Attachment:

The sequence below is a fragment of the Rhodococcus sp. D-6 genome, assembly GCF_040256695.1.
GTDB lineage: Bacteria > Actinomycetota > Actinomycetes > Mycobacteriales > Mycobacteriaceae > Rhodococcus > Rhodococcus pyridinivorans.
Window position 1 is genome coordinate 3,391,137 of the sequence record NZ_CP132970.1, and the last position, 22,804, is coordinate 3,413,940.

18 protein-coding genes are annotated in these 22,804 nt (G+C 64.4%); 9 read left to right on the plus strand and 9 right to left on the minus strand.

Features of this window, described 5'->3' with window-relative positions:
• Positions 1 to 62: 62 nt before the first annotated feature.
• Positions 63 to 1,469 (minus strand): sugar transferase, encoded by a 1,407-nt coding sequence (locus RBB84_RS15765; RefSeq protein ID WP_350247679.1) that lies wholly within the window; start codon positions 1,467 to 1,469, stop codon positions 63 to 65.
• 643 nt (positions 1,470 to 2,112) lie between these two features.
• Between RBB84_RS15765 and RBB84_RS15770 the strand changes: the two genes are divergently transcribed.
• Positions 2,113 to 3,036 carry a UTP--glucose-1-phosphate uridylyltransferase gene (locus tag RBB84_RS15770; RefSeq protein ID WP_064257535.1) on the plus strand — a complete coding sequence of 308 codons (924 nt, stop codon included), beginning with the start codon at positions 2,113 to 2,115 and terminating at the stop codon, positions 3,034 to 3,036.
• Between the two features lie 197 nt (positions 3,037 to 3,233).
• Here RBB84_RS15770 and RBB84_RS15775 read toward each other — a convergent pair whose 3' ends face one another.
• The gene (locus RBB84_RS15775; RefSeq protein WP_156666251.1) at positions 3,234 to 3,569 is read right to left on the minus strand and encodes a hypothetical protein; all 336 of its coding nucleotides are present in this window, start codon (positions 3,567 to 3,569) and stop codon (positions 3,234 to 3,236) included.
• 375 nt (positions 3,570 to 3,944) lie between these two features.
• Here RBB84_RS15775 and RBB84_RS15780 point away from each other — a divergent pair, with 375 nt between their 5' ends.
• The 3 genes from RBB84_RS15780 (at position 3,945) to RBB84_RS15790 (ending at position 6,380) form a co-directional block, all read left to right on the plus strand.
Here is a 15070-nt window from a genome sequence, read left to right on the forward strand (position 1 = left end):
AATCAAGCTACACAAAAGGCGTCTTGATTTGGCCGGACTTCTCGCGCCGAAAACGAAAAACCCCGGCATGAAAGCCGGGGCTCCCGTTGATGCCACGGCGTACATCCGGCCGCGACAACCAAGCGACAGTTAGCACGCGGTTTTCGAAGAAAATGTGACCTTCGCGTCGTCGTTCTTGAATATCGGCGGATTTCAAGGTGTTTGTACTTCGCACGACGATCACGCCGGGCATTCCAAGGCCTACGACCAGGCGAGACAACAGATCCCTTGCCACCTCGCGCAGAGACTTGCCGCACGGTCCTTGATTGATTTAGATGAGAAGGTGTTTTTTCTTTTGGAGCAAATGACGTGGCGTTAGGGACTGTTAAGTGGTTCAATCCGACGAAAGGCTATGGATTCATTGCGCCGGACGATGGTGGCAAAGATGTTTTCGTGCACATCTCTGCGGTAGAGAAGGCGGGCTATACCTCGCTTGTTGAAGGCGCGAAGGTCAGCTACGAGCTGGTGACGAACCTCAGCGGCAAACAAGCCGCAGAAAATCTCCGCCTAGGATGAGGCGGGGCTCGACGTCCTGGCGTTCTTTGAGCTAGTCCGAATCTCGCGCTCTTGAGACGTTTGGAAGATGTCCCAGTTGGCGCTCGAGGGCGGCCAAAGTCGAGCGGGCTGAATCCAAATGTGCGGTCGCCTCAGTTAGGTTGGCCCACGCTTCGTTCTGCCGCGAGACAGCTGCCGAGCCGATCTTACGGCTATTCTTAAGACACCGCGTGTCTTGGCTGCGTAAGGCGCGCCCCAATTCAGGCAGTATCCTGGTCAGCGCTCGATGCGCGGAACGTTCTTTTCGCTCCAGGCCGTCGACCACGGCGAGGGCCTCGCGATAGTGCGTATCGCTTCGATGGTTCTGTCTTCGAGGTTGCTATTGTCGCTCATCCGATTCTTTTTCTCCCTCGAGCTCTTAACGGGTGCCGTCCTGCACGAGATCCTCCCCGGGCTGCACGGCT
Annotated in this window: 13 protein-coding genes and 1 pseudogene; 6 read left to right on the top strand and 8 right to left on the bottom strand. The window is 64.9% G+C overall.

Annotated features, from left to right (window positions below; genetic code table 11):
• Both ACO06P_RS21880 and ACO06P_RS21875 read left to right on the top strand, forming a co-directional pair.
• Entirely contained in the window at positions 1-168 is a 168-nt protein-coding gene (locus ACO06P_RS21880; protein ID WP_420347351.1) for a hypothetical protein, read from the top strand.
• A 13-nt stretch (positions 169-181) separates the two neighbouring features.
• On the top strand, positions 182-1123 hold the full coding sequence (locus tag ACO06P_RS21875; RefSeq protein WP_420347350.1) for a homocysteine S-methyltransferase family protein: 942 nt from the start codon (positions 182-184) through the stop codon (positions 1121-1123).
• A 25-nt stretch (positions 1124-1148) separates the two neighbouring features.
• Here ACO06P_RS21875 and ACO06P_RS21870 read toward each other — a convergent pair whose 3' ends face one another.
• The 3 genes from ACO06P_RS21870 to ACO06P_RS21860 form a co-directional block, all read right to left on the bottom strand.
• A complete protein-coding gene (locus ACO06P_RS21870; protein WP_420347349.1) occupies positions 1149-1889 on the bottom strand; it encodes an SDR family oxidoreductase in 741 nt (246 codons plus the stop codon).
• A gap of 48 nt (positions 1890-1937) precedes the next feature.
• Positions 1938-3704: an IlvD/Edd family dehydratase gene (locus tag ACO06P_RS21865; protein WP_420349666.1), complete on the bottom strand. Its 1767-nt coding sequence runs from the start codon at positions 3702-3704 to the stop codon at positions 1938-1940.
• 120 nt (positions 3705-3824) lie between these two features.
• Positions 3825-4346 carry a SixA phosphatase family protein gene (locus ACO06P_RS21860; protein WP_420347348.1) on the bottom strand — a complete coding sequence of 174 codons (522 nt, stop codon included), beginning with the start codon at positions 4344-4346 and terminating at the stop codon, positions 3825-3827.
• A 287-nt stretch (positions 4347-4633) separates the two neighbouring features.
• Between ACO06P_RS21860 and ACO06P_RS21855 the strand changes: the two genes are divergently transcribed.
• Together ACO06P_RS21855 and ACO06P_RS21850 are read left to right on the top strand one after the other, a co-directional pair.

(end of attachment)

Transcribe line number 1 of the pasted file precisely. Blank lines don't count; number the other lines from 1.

The sequence below is a fragment of the Rhodococcus sp. D-6 genome, assembly GCF_040256695.1.